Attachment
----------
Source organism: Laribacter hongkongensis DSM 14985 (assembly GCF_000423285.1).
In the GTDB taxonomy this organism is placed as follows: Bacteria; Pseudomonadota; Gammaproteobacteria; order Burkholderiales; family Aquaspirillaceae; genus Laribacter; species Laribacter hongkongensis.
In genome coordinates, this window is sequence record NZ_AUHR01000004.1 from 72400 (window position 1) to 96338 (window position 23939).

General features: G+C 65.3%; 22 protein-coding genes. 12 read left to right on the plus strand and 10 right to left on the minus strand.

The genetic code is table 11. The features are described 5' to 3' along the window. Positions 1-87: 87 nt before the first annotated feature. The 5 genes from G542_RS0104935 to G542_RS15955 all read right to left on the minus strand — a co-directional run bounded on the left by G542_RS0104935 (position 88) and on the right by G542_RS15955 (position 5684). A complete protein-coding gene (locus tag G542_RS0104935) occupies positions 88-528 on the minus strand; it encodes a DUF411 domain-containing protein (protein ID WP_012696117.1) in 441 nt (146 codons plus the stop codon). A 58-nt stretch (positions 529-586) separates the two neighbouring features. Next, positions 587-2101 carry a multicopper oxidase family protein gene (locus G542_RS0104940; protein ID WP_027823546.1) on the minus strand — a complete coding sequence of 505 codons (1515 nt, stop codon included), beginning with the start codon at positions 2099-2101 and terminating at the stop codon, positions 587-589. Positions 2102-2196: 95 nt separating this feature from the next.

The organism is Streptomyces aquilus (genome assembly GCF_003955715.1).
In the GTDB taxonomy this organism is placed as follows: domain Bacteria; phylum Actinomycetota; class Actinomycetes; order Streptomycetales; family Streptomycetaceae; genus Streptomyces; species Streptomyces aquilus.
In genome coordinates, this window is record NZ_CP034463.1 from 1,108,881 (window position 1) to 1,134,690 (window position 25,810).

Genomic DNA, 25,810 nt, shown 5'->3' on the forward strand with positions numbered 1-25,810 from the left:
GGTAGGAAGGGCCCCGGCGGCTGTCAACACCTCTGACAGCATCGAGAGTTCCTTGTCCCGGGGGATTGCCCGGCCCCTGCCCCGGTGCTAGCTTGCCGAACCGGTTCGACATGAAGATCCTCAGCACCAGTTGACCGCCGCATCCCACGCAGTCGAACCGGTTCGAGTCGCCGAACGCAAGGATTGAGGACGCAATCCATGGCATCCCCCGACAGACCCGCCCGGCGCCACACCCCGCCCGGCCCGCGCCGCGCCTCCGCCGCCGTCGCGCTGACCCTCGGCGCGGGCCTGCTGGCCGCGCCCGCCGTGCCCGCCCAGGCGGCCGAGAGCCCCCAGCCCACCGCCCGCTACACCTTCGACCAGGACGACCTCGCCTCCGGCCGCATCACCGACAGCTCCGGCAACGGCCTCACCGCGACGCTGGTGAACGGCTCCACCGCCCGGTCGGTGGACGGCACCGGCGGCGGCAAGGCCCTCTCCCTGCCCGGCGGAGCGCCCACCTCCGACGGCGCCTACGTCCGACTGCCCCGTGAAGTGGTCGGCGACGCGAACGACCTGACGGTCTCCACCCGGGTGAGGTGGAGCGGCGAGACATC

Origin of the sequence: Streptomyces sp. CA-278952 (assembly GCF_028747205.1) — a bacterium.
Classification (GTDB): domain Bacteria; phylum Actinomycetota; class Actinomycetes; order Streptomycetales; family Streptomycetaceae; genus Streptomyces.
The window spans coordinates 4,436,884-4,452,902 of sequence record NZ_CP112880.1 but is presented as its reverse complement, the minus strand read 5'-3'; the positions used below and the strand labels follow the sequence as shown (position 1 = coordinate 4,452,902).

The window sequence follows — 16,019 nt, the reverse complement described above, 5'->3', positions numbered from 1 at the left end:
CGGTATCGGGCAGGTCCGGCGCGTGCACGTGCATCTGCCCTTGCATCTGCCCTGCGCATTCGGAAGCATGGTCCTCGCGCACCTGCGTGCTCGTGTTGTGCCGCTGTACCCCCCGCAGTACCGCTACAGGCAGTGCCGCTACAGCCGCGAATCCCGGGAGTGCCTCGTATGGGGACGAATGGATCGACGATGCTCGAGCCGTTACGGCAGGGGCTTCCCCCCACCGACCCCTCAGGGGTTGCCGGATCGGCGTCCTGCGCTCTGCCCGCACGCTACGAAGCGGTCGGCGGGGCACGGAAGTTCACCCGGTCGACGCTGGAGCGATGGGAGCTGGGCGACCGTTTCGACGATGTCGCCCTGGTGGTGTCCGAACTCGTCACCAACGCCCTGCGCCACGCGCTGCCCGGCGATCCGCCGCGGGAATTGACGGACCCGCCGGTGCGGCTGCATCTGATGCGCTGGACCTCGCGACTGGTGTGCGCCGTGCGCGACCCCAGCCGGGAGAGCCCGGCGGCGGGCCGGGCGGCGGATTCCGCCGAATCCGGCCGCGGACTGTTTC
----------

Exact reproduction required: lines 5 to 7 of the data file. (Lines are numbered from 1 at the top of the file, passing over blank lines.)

The genetic code is table 11. The features are described 5' to 3' along the window. Positions 1-87: 87 nt before the first annotated feature. The 5 genes from G542_RS0104935 to G542_RS15955 all read right to left on the minus strand — a co-directional run bounded on the left by G542_RS0104935 (position 88) and on the right by G542_RS15955 (position 5684). A complete protein-coding gene (locus tag G542_RS0104935) occupies positions 88-528 on the minus strand; it encodes a DUF411 domain-containing protein (protein ID WP_012696117.1) in 441 nt (146 codons plus the stop codon). A 58-nt stretch (positions 529-586) separates the two neighbouring features. Next, positions 587-2101 carry a multicopper oxidase family protein gene (locus G542_RS0104940; protein ID WP_027823546.1) on the minus strand — a complete coding sequence of 505 codons (1515 nt, stop codon included), beginning with the start codon at positions 2099-2101 and terminating at the stop codon, positions 587-589. Positions 2102-2196: 95 nt separating this feature from the next.

The organism is Streptomyces aquilus (genome assembly GCF_003955715.1).
In the GTDB taxonomy this organism is placed as follows: domain Bacteria; phylum Actinomycetota; class Actinomycetes; order Streptomycetales; family Streptomycetaceae; genus Streptomyces; species Streptomyces aquilus.